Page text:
Opinion: New Year, new learning

The typical New Year’s resolution bristles with negativity, like the deprivation of going on a diet or the rigor of serious exercise. Why not instead, I mused, resolve to learn something new, in a more positive approach for the New Me in 2023?

I reflected on what have been my own peak learning experiences and quickly realized that they, too, bristled with some negativity, or at least, with novelty. They occurred when I was out of my comfort zone and forced into a new role.

As a career educator, lots of my important learning was about the process of learning itself. Years ago, I enrolled in a Ph.D. program at Columbia University. My first linguistics class left me dazed and confused, even though I had studied linguistics as an undergraduate, when I had been only somewhat confused. In this class, I understood nothing, and I immediately abandoned the whole course of study, saving my one-week student ID as a memento of folly and failure.

Years later, on parents weekend at my daughter’s college, I attended a class on “ice,” in one of her courses as a geology major. Again, not a word or concept landed in my brain, except this time, I could just leave the classroom and never have to think about ice again.

Both times I tasted failure, I who had always been a confident, high-performing student. A teacher and then school administrator, these experiences guided me ever after because I knew the feeling of hopelessness, when I had no mental constructs upon which to attach new ones. I could sympathize, in my bones, with the child not exposed to books at home, or not speaking English.

Professionally, I realized that I learned more at conferences that were slightly outside of my own particular area of ​​expertise, which was first and second language acquisition. For example, workshops in the field of challenging so-called “gifted” children featured creative ways to promote learning for all children and were helpful in designing curriculum. The theories about language learning, I had already studied in graduate school and put into use every day.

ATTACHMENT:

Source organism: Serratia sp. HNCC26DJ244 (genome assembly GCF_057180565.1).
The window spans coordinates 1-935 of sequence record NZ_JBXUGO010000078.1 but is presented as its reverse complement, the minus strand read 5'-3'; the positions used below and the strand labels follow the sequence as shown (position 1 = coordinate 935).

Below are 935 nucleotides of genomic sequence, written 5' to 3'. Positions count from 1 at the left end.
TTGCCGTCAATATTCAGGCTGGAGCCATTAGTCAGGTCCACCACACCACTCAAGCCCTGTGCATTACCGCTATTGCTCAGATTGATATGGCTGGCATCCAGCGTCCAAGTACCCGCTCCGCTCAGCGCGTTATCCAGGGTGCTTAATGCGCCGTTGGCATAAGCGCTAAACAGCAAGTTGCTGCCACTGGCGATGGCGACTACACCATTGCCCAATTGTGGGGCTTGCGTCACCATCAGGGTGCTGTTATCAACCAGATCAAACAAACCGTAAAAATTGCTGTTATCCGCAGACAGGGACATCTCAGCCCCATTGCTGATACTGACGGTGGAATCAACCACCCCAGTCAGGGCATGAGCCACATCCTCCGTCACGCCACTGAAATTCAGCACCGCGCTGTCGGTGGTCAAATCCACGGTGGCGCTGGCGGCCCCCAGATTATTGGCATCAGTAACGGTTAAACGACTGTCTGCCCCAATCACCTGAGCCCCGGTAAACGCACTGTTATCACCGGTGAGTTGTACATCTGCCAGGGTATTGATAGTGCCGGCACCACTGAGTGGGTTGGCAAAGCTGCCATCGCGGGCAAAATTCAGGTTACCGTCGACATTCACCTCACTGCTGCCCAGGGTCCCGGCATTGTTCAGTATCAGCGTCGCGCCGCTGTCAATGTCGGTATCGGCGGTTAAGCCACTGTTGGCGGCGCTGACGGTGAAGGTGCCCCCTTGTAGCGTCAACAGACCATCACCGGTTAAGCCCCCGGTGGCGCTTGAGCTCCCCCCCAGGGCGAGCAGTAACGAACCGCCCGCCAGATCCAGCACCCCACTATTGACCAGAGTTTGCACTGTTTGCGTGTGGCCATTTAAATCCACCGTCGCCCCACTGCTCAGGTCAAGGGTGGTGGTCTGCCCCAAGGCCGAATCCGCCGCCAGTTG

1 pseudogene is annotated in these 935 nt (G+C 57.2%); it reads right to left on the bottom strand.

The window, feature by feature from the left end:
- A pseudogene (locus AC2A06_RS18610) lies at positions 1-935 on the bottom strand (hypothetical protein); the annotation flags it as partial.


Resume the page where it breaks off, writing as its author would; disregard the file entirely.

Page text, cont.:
Concerned that my special-needs son’s classes in his new high school might not be appropriate, I arranged with the school to follow his class schedule with him, for one full day. My takeaway? High school is boring! I could hardly sit still, my mind wandered, and I couldn’t wait to leave. And I didn’t have the excuse of adolescent hormones.

One day in the urban school system where I worked for 35 years, the secretarial and support staff were going to be away for a training session. The top administrators would fill in for them. (Don’t think that didn’t ruffle some feathers.) I replaced the superintendent’s receptionist, including answering his phone.

What did I learn? Phone call after phone call was about the buses. “Where is my kid’s bus?” “Why can’t they keep a schedule?” I have to get to work. The parents weren’t asking if our reading program stressed phonics or a whole-word approach. They wanted to see their child get to school and then get back home. I felt the parents’ frustration, and I had been unaware that this is what the superintendent dealt with all day every day.

Another peak learning experience, apart from the professional arena, was rafting through the Grand Canyon on the Colorado River, a multiday trip with my brother as captain of our raft. It was scary, dangerous, wildly beautiful, and not to be repeated by me, but not to be forgotten, either. The trip was definitely outside of my comfort zone, but I did it and I’m glad I did.

Thus my enthusiasm to “learn something new in the new year” has been tempered by the realization that it won’t be easy. And learning a new skill or taking up a new hobby will involve feeling inept at first: I won’t be good at it and I will have to practice.

It is not a novel idea that some discomfort or a new role or failure or a blocked path can lead to learning and may even be a requirement. In her later years, Mary Tyler Moore told an interviewer, “I’ve come to the point in life where I don’t have to work. I work because I enjoy it. I only enjoy doing things that frighten me a little bit.”

Leonard Cohen sang the oft-quoted lines “There is a crack, a crack in everything, that’s how the light gets in.” Or, “No pain, no gain.”

And there is the conundrum for learning in the New Year. Can I find or create or embrace what is difficult or scary or awkward, and learn from it? How? And when?

Thank you, 2023. Your arrival has at least raised the questions.

Kathryn Hill lives in Madison.

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